Fun Places in Singapore to Discover with Your Kids

Fun Places in Singapore to Discover with Your Kids

No experience in life can ever be as meaningful as that of spending quality time with your children. Watching that angelic smile bloom shyly on their face before erupting into an exuberant grin, the bubbling of laughter so pure no mineral water harvested from pristine icebergs in the alp can match—parenthood is its own reward.

Until you realise that you’re going to be spending the next decade or so together. Before you start panicking, here are three child-friendly—and parent-accommodating—activities to do in Singapore that will simultaneously preserve your sanity, keep your children entertained, and forge that quality bond together.

For the Hyperactive Child: Climb Central

Climb Central is an indoor rock-climbing gym that caters to climbers of all experience. As long as your children are at least 5 years-old, heavier than 20kg, and above 1.1 metres tall, they can scale up the walls like the twitchy spiders they are. (It’s a great way to exhaust them so both you and your children can have a peaceful night at home.)

Climb Central conducts a compulsory safety briefing for all first-timers, so rest assured that safety is their top priority. With their range of traditional top-rope walls and auto-belay systems, you can be the literally supportive parent and belay your children, or race them up to the wall as both of you are hoisted up by the auto-belays. Your children will probably be much faster than you, though.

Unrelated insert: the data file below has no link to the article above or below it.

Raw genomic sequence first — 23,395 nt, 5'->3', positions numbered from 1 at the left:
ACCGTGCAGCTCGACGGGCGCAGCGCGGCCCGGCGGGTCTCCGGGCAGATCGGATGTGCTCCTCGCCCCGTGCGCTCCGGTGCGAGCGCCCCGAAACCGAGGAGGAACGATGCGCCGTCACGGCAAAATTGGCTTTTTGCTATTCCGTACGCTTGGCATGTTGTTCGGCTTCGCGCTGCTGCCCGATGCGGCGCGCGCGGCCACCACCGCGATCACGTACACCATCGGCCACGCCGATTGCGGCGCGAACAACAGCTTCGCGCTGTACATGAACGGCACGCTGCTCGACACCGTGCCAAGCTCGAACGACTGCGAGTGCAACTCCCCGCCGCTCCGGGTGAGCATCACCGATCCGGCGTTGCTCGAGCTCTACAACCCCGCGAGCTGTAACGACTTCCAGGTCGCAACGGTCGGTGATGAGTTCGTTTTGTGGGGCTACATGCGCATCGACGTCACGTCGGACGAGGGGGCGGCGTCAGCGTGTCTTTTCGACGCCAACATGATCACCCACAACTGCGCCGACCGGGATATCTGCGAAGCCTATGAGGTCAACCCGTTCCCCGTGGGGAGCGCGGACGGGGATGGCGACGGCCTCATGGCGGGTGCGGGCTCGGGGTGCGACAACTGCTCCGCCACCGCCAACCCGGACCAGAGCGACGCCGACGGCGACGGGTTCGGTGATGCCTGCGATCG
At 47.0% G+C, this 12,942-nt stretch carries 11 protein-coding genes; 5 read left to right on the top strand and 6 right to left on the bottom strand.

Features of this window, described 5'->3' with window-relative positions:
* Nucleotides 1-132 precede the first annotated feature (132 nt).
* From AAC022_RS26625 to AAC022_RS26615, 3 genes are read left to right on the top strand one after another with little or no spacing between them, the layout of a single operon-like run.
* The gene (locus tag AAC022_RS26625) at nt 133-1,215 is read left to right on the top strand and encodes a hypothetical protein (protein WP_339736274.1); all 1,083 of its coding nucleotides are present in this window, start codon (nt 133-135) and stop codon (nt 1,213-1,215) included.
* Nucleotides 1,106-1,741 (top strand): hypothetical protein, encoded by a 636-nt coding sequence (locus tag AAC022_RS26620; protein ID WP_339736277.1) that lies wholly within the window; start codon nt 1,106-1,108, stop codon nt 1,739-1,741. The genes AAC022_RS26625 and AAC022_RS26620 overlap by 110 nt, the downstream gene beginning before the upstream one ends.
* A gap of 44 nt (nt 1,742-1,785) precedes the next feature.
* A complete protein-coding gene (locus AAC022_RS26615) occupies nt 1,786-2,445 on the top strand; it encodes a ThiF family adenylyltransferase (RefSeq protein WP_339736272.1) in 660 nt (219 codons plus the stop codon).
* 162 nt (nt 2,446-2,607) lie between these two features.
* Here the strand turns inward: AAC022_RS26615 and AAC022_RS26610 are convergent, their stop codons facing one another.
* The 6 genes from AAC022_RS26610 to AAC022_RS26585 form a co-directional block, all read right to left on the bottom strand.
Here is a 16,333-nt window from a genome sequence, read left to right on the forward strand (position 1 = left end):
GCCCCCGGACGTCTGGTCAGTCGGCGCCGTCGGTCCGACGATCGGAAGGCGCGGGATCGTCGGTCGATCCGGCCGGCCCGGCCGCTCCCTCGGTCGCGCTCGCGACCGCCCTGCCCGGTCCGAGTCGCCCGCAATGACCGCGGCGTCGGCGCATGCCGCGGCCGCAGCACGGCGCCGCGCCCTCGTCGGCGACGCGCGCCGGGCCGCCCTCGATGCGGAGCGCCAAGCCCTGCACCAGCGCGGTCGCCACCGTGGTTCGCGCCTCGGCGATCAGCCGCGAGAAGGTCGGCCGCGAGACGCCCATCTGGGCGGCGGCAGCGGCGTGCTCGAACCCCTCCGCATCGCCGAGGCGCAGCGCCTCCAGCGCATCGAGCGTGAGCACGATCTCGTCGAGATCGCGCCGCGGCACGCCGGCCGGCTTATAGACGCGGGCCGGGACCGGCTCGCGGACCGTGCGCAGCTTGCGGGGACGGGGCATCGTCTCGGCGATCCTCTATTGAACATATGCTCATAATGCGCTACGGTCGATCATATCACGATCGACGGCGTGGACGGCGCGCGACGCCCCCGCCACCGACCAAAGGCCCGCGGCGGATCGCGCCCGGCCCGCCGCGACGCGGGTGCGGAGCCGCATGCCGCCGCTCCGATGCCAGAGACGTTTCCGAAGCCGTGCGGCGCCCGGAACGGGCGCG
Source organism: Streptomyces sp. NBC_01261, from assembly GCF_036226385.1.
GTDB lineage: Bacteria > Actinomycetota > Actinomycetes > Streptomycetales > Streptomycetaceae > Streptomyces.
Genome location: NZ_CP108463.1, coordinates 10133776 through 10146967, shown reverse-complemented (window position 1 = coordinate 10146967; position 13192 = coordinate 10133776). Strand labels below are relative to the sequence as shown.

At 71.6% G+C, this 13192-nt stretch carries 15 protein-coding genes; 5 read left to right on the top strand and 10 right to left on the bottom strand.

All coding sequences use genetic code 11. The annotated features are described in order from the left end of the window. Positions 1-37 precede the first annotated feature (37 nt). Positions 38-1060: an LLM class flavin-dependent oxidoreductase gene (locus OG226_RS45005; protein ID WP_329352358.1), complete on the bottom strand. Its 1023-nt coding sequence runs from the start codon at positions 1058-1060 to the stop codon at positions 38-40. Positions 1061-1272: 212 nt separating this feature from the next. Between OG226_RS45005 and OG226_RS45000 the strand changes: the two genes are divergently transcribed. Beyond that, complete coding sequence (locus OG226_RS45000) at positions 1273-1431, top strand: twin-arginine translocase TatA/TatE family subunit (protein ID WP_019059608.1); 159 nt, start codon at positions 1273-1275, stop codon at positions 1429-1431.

Climb Central Locations

Kallang Wave Mall, 1 Stadium Place,  #B1-01, Singapore 397628;

Nearest station: Stadium

Novena Velocity, 238 Thomson Road, #03-23/25, Singapore 307683

Nearest station: Novena

 

Opening Hours

Mon to Fri: 11:00 AM – 11:00 PM
Weekend and Public Holiday: 9:00 AM – 9:00 PM

For the Fearless Child: Airzone

If your children have ever wanted to walk on air, Airzone is the perfect place to bring them. The facility comprises several nets spanning across multiple levels and suspended over the atrium of City Square Mall. Even though the nets are engineered to be super strong structurally (each net can hold two fully packed buses), they also allow anyone on them to look all the way down to the ground level. Once your children get over their initial fear (if they have any at all), it is pure exhilaration to feel like walking on air. Now everyone can be Elphaba, as long as you are below 120kg. Children who are below 7 years old must be accompanied by a supervising adult.

Airzone comprises several activity zones, such as a 3-dimensional maze, the world’s only suspended ball pit, and a suspended slide. In fact, you are free to join your children within the Airzone facility as it is open to people of all ages. But if heights are not your friend, there is always Don Don Donki at the basement of the mall.

Airzone

City Square Mall, 180 Kitchener Road, Singapore 208539

Nearest station: Farrer Park

Opening Hours